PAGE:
Russell Wilson to the MLB? It’s not as crazy as you think

Matthew Stallknecht '15, Staff Writer

Russell Wilson is a superstar. The man who guided the Seattle Seahawks out of mediocrity and into the Super Bowl is in many ways the embodiment of what the NFL of 2014 wants out of it’s players; he’s versatile, flashy when he needs to be, well-spoken, and humble. He is a modern superstar that will certainly be a pillar in the NFL for years to come.

For many athletes, that would be enough. But for Russell Wilson, his NFL success and stardom may only be the tip of the iceberg.

Indeed, like a man in love with two women, Wilson finds himself at a bit of an impasse at this stage of his athletic career. You see, Wilson is not only an accomplished football player, he also happens to be one hell of a baseball player as well.

Wilson was a two-sport athlete in college, playing both football and baseball, and he played each at a high-level. Wilson was drafted by the MLB’s Colorado Rockies in the fourth round of the 2010 MLB Draft, and despite many saying he had a future in football, Wilson went off and pursued baseball.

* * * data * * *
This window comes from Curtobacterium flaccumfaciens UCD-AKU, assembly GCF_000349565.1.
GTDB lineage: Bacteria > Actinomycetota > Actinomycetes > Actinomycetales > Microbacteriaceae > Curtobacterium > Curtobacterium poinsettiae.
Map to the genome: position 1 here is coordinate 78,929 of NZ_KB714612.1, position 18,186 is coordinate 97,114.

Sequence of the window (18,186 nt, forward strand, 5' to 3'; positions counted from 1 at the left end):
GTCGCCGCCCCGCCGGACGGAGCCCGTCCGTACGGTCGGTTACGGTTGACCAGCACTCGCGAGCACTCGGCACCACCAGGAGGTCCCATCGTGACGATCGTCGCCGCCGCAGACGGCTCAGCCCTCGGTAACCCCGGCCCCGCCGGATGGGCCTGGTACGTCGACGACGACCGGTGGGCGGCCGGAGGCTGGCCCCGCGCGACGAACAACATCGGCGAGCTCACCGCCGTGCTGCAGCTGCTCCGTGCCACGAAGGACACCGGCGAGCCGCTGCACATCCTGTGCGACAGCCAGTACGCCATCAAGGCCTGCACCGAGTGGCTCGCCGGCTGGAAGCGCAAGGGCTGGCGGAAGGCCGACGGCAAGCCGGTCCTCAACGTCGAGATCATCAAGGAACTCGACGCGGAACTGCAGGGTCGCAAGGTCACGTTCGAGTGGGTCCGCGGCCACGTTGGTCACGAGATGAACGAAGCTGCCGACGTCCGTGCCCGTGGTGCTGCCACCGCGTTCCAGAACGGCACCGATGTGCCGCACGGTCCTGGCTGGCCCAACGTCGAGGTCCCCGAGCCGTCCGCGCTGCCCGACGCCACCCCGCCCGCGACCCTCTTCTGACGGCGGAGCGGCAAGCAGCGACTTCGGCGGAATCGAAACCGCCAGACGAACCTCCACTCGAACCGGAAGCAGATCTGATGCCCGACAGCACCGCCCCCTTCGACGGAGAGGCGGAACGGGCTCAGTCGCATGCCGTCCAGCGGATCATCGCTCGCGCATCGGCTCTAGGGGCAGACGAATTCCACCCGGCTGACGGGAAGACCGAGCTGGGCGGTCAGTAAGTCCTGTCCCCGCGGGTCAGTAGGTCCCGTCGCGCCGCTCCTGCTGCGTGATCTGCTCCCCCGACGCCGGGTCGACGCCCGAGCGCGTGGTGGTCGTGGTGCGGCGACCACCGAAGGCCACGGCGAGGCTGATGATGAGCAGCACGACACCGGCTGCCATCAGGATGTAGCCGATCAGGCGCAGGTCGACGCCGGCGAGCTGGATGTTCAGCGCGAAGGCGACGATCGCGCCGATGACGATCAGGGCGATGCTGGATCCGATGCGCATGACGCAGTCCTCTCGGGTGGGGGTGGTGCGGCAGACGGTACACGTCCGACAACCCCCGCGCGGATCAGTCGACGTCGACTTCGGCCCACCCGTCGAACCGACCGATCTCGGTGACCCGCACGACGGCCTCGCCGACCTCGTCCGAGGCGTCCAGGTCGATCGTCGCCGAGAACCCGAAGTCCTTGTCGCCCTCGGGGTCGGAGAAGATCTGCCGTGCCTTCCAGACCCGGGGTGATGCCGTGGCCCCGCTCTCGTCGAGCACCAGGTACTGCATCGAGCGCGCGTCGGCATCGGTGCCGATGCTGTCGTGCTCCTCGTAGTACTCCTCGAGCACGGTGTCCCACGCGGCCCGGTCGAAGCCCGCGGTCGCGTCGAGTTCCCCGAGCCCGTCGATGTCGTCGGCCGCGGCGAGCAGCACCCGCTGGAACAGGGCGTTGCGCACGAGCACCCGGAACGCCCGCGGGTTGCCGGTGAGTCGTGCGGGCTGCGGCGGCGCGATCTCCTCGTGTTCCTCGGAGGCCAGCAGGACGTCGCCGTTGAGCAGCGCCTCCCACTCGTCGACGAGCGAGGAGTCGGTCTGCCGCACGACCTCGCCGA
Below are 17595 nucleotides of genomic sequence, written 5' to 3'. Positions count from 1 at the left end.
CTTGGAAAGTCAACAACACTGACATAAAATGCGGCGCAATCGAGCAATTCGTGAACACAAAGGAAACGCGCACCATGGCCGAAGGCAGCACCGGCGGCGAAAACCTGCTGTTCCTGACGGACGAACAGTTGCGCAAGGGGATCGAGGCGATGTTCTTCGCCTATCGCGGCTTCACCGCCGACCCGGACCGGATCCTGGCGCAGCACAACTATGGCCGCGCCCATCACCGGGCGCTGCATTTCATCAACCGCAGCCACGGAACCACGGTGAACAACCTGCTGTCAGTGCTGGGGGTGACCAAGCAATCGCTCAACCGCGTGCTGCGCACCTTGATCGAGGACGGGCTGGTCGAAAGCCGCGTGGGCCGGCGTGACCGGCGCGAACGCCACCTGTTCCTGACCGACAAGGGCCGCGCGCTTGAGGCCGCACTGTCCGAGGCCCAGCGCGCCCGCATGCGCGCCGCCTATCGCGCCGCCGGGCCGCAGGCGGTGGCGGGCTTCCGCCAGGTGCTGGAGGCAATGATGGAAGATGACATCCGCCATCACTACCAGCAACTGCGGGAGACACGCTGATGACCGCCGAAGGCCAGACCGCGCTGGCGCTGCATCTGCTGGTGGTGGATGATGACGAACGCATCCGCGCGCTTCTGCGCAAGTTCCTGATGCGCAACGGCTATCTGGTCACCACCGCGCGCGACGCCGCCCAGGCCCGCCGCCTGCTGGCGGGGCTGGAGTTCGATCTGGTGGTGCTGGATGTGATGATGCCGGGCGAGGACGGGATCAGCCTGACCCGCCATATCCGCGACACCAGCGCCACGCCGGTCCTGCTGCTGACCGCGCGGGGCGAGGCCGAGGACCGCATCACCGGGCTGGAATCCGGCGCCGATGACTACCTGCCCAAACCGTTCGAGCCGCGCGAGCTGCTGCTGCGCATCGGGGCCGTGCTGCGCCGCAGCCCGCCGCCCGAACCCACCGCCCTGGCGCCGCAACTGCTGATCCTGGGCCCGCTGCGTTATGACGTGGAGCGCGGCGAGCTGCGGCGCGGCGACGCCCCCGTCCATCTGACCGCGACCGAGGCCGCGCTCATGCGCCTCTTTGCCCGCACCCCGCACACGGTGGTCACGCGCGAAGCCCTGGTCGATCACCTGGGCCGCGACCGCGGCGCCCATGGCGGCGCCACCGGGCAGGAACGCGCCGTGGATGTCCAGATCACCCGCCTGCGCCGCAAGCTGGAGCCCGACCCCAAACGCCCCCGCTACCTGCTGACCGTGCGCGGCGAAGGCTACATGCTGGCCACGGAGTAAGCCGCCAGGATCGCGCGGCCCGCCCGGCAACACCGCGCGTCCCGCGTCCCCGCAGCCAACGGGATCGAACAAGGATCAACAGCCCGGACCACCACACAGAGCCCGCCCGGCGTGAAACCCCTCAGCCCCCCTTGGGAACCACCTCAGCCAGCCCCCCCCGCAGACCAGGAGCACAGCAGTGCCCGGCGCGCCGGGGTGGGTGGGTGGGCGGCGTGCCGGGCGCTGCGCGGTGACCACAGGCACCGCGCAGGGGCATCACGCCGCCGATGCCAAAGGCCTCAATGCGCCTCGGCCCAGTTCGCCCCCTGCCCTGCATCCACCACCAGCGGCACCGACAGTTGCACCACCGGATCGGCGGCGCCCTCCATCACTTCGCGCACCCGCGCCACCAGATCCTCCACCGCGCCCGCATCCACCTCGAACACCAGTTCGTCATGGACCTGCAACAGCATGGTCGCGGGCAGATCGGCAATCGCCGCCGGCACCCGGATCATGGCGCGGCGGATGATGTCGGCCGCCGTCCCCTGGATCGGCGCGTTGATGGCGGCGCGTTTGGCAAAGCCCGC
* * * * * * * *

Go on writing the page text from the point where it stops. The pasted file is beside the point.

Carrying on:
Wilson played well in a short stint in the minor leagues, but the temptations of football would prove to be too much for Wilson to ignore. He went on to do great things in the NFL in just his first two years in the league, but his love for baseball has never waned.

That’s why Wilson’s recent flirtation with the MLB is not shocking. Wilson was acquired by the Texas Rangers on Dec. 12, 2013 as part of the Triple A-phase of the Rule 5 draft. This led to Wilson working out with the Rangers in Spring Training.

Wilson’s participation in Spring Training was understandably met with a great deal of pomp and circumstance as well as a boatload of questions from reporters. Wilson seemed to indicate that he’d be interested in pursuing baseball in the future once more in the vein of the great Bo Jackson.

Could he really do this? Could Wilson be the next big-league two-sport superstar? I genuinely think it is possible. Wilson seems to have the drive and passion to make something like this happen, and the scouts all agree that he’d make a fine second baseman in the majors.

The only real obstacle would be logistics. If he were to play both at the same time, Wilson would only be able to play baseball until September so he can honor his original commitment to the Seahawks, which would essentially be the opposite setup from the one employed by Bo Jackson, who played a full baseball season for the MLB’s Royals before joining the NFL’s Raiders in Week 7.

Wilson’s other option would be to cut his NFL career short, perhaps when he hits the age of 30, so that he can pursue the less physically demanding game of baseball for the latter half of his professional athletic career. Sacrifices would have to be made either way, but with the right amount of planning it is plausible.

All told, Russell Wilson’s versatility makes him one of the most intriguing athletes in the sports world, and his endeavors will bear watching as his career progresses.